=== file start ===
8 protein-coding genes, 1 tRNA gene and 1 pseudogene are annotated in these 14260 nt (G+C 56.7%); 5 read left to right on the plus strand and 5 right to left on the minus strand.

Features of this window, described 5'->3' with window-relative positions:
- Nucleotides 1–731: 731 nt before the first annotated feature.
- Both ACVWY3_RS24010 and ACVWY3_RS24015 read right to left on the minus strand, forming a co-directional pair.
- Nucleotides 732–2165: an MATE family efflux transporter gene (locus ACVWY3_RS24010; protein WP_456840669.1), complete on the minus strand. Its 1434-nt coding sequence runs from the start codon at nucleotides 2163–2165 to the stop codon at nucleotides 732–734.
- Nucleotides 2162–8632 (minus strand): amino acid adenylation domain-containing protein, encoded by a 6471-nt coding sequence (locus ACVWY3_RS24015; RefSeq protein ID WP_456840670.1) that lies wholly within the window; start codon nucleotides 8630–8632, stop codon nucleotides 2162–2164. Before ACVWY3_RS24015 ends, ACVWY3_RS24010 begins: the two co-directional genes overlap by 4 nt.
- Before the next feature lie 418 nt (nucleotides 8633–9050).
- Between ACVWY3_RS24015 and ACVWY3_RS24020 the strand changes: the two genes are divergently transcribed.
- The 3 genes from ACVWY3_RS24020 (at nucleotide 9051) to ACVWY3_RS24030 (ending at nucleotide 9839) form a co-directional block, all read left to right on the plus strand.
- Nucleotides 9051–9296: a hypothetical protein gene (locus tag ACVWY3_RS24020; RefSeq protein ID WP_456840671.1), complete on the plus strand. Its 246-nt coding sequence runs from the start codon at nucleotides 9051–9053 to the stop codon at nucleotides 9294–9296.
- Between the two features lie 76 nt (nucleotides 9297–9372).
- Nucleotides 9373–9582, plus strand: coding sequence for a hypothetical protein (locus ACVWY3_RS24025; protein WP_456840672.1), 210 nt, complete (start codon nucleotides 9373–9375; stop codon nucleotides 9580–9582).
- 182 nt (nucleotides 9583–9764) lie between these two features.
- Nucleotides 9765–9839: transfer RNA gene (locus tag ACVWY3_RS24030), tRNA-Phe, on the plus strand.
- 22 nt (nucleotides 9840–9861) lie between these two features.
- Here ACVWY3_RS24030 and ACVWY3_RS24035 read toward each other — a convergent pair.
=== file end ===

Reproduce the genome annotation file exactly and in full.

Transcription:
8 protein-coding genes, 1 tRNA gene and 1 pseudogene are annotated in these 14260 nt (G+C 56.7%); 5 read left to right on the plus strand and 5 right to left on the minus strand.

Features of this window, described 5'->3' with window-relative positions:
- Nucleotides 1–731: 731 nt before the first annotated feature.
- Both ACVWY3_RS24010 and ACVWY3_RS24015 read right to left on the minus strand, forming a co-directional pair.
- Nucleotides 732–2165: an MATE family efflux transporter gene (locus ACVWY3_RS24010; protein WP_456840669.1), complete on the minus strand. Its 1434-nt coding sequence runs from the start codon at nucleotides 2163–2165 to the stop codon at nucleotides 732–734.
- Nucleotides 2162–8632 (minus strand): amino acid adenylation domain-containing protein, encoded by a 6471-nt coding sequence (locus ACVWY3_RS24015; RefSeq protein ID WP_456840670.1) that lies wholly within the window; start codon nucleotides 8630–8632, stop codon nucleotides 2162–2164. Before ACVWY3_RS24015 ends, ACVWY3_RS24010 begins: the two co-directional genes overlap by 4 nt.
- Before the next feature lie 418 nt (nucleotides 8633–9050).
- Between ACVWY3_RS24015 and ACVWY3_RS24020 the strand changes: the two genes are divergently transcribed.
- The 3 genes from ACVWY3_RS24020 (at nucleotide 9051) to ACVWY3_RS24030 (ending at nucleotide 9839) form a co-directional block, all read left to right on the plus strand.
- Nucleotides 9051–9296: a hypothetical protein gene (locus tag ACVWY3_RS24020; RefSeq protein ID WP_456840671.1), complete on the plus strand. Its 246-nt coding sequence runs from the start codon at nucleotides 9051–9053 to the stop codon at nucleotides 9294–9296.
- Between the two features lie 76 nt (nucleotides 9297–9372).
- Nucleotides 9373–9582, plus strand: coding sequence for a hypothetical protein (locus ACVWY3_RS24025; protein WP_456840672.1), 210 nt, complete (start codon nucleotides 9373–9375; stop codon nucleotides 9580–9582).
- 182 nt (nucleotides 9583–9764) lie between these two features.
- Nucleotides 9765–9839: transfer RNA gene (locus tag ACVWY3_RS24030), tRNA-Phe, on the plus strand.
- 22 nt (nucleotides 9840–9861) lie between these two features.
- Here ACVWY3_RS24030 and ACVWY3_RS24035 read toward each other — a convergent pair.